Intervention: Drug: Etomidate
Publications * Not Provided

*   Includes publications given by the data provider as well as publications identified by ClinicalTrials.gov Identifier (NCT Number) in Medline.
 
Recruitment Information
Recruitment Status  ICMJE Recruiting
Estimated Enrollment  ICMJE
 (submitted: March 3, 2022)
1900
Original Estimated Enrollment  ICMJE Same as current
Estimated Study Completion Date  ICMJE October 6, 2025
Estimated Primary Completion Date April 6, 2025   (Final data collection date for primary outcome measure)
Eligibility Criteria  ICMJE

Inclusion Criteria:

  • Patient is critically ill and undergoing emergency tracheal intubation with sedation in an enrolling unit
  • Planned procedure is orotracheal intubation using a laryngoscope
  • Planned operator is a clinician expected to routinely perform tracheal intubation in the participating unit

Exclusion Criteria:

  • Patient is known to be less than 18 years old
  • Patient is known to be pregnant
  • Patient is known to be a prisoner
  • Patient is known to have an allergy to ketamine or etomidate
  • Patient is presenting to the emergency department with a primary diagnosis of trauma
  • Patient or LAR declines participation during pre-enrollment opt-out conversation or by wearing opt-out bracelet for the RSI trial
  • Clinician feels ketamine is required or contraindicated for the optimal care of the patient
  • Clinician feels etomidate is required or contraindicated for the optimal care of the patient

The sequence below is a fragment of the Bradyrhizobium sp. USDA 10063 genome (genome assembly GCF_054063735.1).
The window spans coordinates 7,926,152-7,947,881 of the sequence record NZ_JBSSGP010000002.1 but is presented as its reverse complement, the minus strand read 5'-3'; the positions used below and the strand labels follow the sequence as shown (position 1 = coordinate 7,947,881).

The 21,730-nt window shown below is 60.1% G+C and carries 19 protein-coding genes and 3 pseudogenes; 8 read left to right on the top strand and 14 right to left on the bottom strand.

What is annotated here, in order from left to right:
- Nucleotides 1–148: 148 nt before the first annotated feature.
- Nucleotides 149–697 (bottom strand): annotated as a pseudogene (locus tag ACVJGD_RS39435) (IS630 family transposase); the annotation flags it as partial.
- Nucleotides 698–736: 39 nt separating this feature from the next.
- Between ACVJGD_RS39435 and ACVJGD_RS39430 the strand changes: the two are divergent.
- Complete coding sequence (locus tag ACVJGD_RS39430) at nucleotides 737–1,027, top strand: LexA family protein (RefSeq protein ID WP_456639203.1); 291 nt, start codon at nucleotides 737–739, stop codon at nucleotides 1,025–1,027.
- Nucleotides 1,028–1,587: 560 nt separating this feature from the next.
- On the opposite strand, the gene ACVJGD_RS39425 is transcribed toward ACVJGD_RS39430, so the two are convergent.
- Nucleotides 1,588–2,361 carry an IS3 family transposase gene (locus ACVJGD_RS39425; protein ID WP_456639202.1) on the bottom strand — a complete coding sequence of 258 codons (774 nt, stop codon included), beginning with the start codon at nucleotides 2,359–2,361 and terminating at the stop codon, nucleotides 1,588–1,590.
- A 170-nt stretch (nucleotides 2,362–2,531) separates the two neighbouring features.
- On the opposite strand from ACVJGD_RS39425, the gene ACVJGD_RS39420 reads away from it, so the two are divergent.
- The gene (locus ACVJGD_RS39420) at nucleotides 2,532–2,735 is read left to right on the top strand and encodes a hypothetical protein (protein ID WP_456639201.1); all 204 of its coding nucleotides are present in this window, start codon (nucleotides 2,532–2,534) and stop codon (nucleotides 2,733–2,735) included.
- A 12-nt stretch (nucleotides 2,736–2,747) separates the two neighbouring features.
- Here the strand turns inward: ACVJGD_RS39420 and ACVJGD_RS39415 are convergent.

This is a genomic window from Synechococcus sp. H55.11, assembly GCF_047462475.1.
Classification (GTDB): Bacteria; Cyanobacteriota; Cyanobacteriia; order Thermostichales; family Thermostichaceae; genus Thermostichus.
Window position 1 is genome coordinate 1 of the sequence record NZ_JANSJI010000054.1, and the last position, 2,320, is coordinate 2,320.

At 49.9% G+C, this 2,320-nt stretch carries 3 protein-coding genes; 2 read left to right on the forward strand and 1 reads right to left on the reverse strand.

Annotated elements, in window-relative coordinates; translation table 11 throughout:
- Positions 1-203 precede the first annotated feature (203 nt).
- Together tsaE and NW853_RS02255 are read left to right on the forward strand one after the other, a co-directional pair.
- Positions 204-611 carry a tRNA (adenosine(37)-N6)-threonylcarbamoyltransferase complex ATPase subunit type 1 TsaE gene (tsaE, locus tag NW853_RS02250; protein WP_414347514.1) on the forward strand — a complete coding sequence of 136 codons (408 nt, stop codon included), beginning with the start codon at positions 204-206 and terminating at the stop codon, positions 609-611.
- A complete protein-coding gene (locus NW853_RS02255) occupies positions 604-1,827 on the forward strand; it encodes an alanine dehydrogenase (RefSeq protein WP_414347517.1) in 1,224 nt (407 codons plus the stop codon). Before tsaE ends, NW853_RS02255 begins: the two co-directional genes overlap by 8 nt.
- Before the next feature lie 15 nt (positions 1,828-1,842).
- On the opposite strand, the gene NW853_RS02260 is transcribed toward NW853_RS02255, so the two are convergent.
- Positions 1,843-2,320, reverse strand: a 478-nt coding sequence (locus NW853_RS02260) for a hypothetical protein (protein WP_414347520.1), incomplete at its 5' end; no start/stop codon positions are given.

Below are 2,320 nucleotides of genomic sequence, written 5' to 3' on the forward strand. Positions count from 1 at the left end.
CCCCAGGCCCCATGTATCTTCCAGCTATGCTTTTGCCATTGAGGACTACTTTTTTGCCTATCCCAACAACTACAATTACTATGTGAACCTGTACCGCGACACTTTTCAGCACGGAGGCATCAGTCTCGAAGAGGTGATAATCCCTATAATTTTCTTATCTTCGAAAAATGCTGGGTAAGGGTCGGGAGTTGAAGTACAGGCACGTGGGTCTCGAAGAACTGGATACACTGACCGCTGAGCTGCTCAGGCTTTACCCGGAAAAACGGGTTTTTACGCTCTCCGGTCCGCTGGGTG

• Clinician feels an induction medication other than ketamine or etomidate is required for the optimal care of the patient
  • Immediate need for intubation precludes safe performance of study procedures
Sex/Gender  ICMJE
Sexes Eligible for Study: All
Ages  ICMJE 18 Years and older   (Adult, Older Adult)
Accepts Healthy Volunteers  ICMJE No
Contacts  ICMJE
Contact: Jonathan D Casey, MD, MSc 615-875-4681 Jonathan.d.Casey@vumc.org
Contact: Matthew W Semler, MD, MSc matthew.w.semler@vumc.org
Listed Location Countries  ICMJE United States
Removed Location Countries  
 
Administrative Information
NCT Number  ICMJE NCT05277896
Other Study ID Numbers  ICMJE 210500
Has Data Monitoring Committee Yes
U.S. FDA-regulated Product
Studies a U.S. FDA-regulated Drug Product: Yes
Studies a U.S. FDA-regulated Device Product: No
IPD Sharing Statement  ICMJE
Plan to Share IPD: Yes
Plan Description: Following publication, individual patient data will be made available for sharing to researchers with 1) a signed data access agreement, 2) research testing a hypothesis, 3) a protocol that has been approved by an institutional review board, and 4) a proposal that has received approval from the principal investigator
Supporting Materials: Study Protocol
Supporting Materials: Statistical Analysis Plan (SAP)
Supporting Materials: Informed Consent Form (ICF)
Time Frame: Following publication. No end date
Access Criteria:
  1. a signed data access agreement
  2. research testing a hypothesis
  3. a protocol that has been approved by an institutional review board
  4. a proposal that has received approval from the principal investigator
Current Responsible Party Jonathan Casey, Vanderbilt University Medical Center
Original Responsible Party Same as current
Current Study Sponsor  ICMJE Vanderbilt University Medical Center
Original Study Sponsor  ICMJE Same as current
Collaborators  ICMJE Not Provided
Investigators  ICMJE
Principal Investigator: Jonathan D Casey, MD, MSc Vanderbilt University Medical Center
Study Chair: Matthew W Semler, MD, MSc Vanderbilt University Medical Center
Study Director: Todd W Rice, MD, MSc Vanderbilt University Medical Center
Study Director: Wesley H Self, MD, MPH Vanderbilt University Medical Center
PRS Account Vanderbilt University Medical Center
Verification Date April 2022

ICMJE     Data element required by the International Committee of Medical Journal Editors and the World Health Organization ICTRP